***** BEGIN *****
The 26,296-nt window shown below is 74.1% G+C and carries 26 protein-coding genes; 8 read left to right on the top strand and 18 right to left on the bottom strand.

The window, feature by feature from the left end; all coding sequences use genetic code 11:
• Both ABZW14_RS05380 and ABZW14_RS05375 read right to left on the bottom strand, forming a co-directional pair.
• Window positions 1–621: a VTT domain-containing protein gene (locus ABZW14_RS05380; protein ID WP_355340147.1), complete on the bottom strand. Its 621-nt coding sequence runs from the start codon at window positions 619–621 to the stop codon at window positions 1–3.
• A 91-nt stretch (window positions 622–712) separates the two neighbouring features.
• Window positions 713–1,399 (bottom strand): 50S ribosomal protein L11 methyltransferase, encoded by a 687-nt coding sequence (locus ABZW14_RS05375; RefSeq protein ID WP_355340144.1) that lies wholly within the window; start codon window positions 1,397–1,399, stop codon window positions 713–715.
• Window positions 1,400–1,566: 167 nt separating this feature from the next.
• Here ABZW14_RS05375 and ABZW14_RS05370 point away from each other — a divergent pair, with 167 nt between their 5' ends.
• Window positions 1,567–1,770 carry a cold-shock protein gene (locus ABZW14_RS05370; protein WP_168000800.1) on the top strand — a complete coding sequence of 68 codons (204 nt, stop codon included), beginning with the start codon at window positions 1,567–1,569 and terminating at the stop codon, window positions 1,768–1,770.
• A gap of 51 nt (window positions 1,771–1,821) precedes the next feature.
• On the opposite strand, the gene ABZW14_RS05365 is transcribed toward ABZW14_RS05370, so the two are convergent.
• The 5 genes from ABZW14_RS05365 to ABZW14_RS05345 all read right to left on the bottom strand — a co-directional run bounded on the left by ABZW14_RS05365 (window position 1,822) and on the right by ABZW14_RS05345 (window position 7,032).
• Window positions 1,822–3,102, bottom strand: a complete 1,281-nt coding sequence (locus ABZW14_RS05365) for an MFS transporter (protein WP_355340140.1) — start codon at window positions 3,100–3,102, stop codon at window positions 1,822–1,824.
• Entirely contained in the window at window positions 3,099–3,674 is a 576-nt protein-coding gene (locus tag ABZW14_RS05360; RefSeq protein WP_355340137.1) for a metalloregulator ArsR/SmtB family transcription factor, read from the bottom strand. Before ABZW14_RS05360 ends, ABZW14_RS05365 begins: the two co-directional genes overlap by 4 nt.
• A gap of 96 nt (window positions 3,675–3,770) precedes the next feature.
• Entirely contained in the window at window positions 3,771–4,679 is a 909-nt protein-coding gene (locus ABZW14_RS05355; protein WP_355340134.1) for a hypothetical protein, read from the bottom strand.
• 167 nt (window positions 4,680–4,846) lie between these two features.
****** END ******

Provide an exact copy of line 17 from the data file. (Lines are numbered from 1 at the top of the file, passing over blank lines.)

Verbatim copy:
• 167 nt (window positions 4,680–4,846) lie between these two features.